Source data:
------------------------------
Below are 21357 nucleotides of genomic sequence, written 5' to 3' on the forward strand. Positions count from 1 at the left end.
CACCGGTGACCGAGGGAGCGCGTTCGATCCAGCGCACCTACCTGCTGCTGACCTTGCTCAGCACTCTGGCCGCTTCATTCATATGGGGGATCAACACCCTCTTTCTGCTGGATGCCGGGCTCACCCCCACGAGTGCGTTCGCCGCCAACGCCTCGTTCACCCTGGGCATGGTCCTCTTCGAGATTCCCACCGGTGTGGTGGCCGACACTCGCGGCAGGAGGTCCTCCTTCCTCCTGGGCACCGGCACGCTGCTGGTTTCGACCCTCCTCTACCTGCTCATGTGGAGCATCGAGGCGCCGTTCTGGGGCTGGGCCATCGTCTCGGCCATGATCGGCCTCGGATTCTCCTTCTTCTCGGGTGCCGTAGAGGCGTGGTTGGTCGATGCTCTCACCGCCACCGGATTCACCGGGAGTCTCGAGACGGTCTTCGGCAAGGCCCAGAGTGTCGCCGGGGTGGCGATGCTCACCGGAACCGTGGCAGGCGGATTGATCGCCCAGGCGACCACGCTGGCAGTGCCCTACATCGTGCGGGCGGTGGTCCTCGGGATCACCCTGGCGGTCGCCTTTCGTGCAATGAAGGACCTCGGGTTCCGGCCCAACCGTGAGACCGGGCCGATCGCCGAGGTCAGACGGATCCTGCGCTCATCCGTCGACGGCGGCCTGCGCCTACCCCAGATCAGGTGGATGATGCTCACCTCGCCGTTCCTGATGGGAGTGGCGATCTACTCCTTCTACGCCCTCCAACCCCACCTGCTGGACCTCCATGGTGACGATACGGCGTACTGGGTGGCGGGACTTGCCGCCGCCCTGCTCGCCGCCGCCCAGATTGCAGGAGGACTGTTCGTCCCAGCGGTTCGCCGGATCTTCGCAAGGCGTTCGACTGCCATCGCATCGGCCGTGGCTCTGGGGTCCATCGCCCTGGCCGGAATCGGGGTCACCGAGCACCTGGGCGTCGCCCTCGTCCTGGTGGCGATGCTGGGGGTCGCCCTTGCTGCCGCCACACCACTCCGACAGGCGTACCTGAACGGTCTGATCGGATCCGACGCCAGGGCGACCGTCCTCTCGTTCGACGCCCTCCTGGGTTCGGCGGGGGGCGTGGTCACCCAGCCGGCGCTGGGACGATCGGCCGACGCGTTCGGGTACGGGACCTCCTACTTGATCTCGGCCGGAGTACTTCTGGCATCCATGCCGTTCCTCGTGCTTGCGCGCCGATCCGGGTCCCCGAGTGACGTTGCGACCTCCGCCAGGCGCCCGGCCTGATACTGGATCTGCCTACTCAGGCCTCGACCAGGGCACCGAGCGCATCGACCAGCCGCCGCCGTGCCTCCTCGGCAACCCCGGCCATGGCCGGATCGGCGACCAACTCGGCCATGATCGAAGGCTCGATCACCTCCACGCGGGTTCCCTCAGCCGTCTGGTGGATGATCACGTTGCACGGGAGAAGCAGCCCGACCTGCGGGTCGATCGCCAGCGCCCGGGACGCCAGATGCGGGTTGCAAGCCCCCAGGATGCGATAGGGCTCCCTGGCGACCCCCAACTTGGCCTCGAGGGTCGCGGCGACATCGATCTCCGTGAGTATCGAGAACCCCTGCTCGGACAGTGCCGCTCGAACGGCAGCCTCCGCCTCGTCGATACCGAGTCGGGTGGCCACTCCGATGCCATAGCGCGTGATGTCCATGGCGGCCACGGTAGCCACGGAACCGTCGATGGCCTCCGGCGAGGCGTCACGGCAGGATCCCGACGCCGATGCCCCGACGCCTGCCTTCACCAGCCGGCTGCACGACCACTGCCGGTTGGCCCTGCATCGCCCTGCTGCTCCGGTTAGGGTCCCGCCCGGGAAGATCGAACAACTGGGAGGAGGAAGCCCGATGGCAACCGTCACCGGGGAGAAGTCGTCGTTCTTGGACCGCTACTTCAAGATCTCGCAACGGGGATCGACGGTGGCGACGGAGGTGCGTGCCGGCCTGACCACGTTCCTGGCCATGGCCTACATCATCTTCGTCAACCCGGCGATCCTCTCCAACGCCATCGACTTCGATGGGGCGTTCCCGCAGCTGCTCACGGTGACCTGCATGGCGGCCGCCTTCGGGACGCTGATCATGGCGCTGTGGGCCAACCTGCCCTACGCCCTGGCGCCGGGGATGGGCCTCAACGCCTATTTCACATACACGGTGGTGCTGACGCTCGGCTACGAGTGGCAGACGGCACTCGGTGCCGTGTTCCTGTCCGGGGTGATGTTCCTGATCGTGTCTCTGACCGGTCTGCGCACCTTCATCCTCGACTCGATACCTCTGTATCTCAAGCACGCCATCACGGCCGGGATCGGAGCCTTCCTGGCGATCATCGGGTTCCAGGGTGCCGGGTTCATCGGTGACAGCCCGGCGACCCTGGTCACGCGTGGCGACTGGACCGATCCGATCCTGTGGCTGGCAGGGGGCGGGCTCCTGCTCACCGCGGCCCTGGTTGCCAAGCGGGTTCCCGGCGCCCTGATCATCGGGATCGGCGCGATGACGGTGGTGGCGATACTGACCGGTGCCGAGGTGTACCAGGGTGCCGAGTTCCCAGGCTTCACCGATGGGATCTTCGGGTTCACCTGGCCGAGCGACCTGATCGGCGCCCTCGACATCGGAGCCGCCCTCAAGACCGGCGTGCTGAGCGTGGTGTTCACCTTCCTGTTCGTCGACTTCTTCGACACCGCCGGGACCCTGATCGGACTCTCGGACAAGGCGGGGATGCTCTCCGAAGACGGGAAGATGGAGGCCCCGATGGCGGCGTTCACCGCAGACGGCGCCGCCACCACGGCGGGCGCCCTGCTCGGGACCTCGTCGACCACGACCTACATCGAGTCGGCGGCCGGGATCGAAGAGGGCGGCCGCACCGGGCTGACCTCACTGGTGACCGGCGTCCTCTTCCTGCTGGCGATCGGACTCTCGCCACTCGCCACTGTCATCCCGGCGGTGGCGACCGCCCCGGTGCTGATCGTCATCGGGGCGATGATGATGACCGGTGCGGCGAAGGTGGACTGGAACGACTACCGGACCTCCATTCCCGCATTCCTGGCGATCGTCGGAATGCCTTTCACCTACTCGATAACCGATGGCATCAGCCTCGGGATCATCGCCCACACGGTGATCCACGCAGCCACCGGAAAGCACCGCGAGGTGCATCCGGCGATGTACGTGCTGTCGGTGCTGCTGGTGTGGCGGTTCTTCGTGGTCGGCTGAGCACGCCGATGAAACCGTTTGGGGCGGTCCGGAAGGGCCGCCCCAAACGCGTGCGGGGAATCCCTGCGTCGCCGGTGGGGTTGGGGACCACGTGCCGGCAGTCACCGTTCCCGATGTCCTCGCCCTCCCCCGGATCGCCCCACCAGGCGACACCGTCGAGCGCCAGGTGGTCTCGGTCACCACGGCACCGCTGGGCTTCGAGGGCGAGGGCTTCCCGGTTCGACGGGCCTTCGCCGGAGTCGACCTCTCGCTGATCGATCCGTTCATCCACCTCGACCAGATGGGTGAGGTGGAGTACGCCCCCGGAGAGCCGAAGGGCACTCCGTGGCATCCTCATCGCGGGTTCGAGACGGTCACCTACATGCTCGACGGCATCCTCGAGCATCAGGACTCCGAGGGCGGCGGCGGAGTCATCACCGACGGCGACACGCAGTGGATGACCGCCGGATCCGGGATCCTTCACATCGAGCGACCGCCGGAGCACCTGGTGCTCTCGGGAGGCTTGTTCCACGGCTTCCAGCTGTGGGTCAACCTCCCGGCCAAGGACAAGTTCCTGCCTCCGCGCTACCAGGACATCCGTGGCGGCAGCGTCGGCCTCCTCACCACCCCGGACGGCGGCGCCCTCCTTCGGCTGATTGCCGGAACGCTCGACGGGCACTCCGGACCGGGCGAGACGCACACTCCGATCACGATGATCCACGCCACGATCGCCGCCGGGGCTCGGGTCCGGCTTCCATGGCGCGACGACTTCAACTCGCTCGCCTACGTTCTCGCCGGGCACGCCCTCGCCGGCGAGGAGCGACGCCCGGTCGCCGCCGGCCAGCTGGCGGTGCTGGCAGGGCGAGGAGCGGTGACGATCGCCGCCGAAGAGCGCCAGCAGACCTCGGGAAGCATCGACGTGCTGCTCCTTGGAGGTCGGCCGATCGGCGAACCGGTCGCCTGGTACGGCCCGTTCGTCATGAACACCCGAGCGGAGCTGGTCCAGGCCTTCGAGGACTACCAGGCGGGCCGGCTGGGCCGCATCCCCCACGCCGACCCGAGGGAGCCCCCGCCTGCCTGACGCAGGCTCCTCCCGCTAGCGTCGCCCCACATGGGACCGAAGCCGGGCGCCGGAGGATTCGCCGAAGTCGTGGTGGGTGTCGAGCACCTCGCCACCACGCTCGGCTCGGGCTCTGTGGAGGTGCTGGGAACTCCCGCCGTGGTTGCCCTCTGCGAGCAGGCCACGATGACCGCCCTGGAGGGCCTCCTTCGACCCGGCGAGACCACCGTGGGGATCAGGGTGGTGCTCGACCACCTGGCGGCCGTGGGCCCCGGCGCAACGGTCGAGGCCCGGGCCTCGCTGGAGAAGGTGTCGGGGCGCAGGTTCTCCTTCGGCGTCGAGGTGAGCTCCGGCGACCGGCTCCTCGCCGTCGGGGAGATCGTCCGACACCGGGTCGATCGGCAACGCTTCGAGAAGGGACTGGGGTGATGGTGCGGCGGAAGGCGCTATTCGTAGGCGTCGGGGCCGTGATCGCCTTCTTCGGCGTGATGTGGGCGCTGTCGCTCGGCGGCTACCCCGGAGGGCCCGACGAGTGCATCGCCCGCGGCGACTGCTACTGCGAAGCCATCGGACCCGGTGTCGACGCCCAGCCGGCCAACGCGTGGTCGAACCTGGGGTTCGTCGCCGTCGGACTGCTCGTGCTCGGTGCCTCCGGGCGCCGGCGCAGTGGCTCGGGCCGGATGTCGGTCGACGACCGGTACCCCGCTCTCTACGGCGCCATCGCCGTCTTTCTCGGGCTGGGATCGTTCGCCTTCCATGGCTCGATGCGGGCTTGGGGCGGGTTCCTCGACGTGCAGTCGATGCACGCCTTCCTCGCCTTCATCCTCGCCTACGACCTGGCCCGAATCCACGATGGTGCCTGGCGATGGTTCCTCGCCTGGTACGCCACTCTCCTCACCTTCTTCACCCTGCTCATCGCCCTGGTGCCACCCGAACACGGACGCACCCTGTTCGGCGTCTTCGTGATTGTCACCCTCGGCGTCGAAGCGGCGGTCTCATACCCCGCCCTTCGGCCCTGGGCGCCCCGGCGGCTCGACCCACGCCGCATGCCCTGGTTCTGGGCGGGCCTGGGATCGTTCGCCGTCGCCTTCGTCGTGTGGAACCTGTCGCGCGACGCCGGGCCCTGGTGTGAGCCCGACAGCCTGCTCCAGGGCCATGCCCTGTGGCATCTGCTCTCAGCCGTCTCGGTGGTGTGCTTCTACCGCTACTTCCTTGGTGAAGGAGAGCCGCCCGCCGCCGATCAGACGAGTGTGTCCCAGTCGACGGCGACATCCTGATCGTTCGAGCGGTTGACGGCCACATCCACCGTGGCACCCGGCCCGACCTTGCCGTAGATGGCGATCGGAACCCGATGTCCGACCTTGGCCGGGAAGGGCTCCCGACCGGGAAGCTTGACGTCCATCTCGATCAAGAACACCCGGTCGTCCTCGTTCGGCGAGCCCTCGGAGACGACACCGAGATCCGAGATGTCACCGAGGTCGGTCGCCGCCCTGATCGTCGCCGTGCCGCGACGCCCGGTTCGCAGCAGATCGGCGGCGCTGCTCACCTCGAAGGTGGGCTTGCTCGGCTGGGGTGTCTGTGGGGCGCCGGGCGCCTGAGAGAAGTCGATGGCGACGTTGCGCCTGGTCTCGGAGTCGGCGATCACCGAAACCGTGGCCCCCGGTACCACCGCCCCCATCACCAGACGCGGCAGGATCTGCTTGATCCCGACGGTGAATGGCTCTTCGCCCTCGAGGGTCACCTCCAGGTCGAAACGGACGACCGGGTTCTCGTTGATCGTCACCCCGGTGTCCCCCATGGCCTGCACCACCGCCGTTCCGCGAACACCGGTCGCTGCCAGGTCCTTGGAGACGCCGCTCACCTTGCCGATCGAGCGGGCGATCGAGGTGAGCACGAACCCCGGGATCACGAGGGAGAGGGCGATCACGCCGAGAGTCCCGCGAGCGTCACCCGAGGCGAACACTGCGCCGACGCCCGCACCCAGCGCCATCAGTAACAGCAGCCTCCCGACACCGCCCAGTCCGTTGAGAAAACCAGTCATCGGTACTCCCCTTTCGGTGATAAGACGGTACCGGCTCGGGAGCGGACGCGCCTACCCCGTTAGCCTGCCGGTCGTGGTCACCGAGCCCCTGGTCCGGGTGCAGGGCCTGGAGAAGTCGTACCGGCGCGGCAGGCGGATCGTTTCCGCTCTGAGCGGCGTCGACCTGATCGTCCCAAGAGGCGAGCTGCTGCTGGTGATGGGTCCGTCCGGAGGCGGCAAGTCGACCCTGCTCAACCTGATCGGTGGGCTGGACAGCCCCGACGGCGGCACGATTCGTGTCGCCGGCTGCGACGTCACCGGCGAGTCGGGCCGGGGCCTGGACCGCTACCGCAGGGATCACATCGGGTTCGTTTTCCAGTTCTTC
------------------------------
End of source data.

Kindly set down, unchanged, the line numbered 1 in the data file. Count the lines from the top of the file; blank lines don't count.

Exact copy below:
Below are 21357 nucleotides of genomic sequence, written 5' to 3' on the forward strand. Positions count from 1 at the left end.